A rose by any other name…

Over the last couple days I’ve read a few article linked on Hacker News about the “real name” problem on social web sites. I first heard other people talking about this a few years ago when Twitter was taking off.  A lot of ‘famous’ people ended up taking Twitter handles like “TheRealDvorak” because someone already claimed their pen or stage name on Twitter.  Sometimes people snap up famous names as a joke.  Sometimes it’s just two people sharing the same name. Either way, this practice caused a bit of a stir in the tech community at the time.  Recently, Google+ has been in the tech news for deleting accounts with names that don’t appear to “real names.” 

When you start looking deep into names, it turns out things are a lot more complicated than you first thought. Patrick McKenzie has a very humorous take on how a typical western software developer thinks about names.  The (not very humorous) summary of Patrick’s article goes something like this:  Names are not immutable, a person’s name can change over time.  Names aren’t even close to unique when you are dealing with a very large population.  People don’t always have a “first” and “last” name the way typical Americans think of first and last names.  Most names in the world don’t use the Latin character set.  Some people don’t even have more than one component of a name…and I’m not talking about celebrities who legally change their names.  Take a look at the Wikipedai entry for Javanese names.

I’ve been dealing with issues related to names for a long time now.  The first project I worked on at TCG was the iEdison invention reporting web site.  This was in the late 1990’s, so this is the early history of the World Wide Web.  We were nearly starting from scratch.  Yes, there was a paper form and procedure we were modelling, but it wasn’t always the best choice to directly translate the paper process to the web site.

One component of iEdison required the user to list the names of all the researchers who participated on the grant.  We would then collect other information about each person: address, education history, role in the project etc.  On the paper form you would, of course, have to type in all this information by hand every time.  For the electronic form, it made sense to try and link these people up to past form submissions so the end user didn’t have to enter and re-enter everything each time.  Most researchers who were on one grant were probably on another as well so there was a good chance that our system already had the data we were asking for.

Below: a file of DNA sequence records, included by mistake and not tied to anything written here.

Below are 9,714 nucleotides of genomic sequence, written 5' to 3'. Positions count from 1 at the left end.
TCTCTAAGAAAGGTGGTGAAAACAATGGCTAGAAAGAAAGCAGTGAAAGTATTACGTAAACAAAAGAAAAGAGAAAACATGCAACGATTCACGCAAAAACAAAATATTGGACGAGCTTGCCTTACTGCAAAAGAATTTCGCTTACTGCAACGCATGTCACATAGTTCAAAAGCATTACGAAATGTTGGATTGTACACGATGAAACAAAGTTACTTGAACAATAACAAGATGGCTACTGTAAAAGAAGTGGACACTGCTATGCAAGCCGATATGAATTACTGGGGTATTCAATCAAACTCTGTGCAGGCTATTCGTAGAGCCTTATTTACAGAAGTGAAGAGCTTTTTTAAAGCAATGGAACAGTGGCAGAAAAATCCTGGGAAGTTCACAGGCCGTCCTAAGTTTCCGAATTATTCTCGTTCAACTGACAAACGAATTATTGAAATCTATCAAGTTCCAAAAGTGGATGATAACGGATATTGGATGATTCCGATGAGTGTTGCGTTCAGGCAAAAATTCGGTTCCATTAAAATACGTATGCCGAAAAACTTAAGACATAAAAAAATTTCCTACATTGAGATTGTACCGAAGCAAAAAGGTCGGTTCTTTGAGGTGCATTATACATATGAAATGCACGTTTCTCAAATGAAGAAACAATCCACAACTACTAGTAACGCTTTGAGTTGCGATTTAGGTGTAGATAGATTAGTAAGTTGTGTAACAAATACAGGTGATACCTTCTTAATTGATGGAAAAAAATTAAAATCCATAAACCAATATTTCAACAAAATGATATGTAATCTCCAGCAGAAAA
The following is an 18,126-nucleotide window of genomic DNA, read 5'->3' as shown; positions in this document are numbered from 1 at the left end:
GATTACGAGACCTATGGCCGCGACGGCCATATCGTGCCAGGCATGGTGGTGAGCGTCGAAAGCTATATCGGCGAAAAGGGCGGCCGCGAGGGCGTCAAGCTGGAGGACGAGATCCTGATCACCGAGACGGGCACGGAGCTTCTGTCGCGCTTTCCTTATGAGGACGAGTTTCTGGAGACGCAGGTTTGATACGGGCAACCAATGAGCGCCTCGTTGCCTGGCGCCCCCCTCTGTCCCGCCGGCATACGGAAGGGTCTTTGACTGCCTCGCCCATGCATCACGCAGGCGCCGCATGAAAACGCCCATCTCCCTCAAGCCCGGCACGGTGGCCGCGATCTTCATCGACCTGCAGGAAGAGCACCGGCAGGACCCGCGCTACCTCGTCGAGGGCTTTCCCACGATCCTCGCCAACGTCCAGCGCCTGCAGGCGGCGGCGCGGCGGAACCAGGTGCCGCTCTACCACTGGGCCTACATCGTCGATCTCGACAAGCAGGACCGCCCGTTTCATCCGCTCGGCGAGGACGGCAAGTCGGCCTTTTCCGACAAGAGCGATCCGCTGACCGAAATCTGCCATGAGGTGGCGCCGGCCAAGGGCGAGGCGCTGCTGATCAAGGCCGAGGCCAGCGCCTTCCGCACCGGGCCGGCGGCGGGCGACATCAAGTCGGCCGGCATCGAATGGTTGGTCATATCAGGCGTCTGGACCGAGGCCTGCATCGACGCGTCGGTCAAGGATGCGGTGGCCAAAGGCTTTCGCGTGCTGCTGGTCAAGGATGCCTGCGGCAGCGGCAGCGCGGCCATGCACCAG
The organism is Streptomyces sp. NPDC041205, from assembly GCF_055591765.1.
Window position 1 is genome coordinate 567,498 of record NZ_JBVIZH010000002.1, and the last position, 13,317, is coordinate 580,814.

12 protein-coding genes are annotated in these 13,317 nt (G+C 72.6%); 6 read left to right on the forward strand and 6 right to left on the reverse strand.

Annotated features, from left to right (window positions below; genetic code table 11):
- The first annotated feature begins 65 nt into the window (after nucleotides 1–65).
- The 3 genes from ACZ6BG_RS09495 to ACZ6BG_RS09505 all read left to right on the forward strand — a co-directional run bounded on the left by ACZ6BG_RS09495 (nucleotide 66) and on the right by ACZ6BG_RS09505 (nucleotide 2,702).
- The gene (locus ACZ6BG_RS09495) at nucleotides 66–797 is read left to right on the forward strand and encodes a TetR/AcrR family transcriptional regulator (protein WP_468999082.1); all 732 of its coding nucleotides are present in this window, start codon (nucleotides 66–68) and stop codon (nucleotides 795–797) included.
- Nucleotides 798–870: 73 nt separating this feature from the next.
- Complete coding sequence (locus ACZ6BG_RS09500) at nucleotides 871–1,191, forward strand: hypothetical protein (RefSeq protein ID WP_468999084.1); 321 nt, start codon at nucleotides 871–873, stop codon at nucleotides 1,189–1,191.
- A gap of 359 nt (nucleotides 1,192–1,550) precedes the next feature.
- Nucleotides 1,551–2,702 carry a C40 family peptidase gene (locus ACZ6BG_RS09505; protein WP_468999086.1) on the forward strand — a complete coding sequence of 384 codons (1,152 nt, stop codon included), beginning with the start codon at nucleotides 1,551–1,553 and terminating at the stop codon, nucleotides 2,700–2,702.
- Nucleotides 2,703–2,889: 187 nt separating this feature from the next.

The perfect system would be able to link a researcher up to their profile as soon as the user entered the name.  Right away we saw this was difficult.  People sometimes use shortened or alternative forms of their name.  I usual go by Al, but my full name is Albert.  What if the lead scientist entered Al Crowley on the iEdison web site?  It would certainly miss my existing profile stored under Albert Crowley.  On the other hand, lots of people have the same name so we could get false matches.  We can’t pre-populate a form with the wrong data because it would be a privacy violation, not to mention inaccurate.

We started thinking about what additional information would we need to match a person.  For US workers, a social security number would be a good start but that was not information we were gathering and we couldn’t ask for it.  Name + business phone number?  Name + address?  Either of those could be a problem for a father son team since male children are regularly named after their father.  Name, address, and date of birth?   That would probably eliminate all the false matches, but it would create a lot of misses too.  Aliases (as seen above), moving offices, or name changes due to marriage or other reasons would all foil an algorithm that depended on them. 

After not much brainstorming, we gave up on the idea of automatically matching profiles.  Allowing a user to store an ‘address book’ of profiles is  a good 90% solution.  That way the user wouldn’t have to re-enter data that they personally keyed in already.

My current project, NITRC, is a scientific community web site.  We don’t concern ourselves too much about real names.  People self register and we do our due diligence to make sure that the scientific content they provide is good.   If their work is up to our standards, we welcome them into our community.  We do require a first and last name for each user, but if a person has an unusual name structure we are flexible with their input.  In other words, we aren’t going to ban them if they just put a “.” or a single letter in as a first or last name.  We also aren’t going to care if they happen to share a name with another well known human.

It’s just my opinion, but I think in the end social media and community sites are going to have to be flexible when it comes to names.  The online world is inherently chaotic, but so is the real world.  People go by multiple names or nick names all the time.  When you meet someone at a conference, or a classroom, or a party you don’t ask for government issued ID.  They will be introduced with a name or nickname.  Most likely, everyone in that social circle will know them by that name even if it isn’t their legal name.  This is a system that has worked for thousands of years.  It seems hard to believe that Facebook , Google+, or Twitter will be able to come up with a something that works any better than that.

One response to “A rose by any other name…

  1. I’ve noticed this problem too. When I signed up to Twitter and tried to find certain well-known people to follow it was sometimes hard to work out whether a particular account was really theirs or not.

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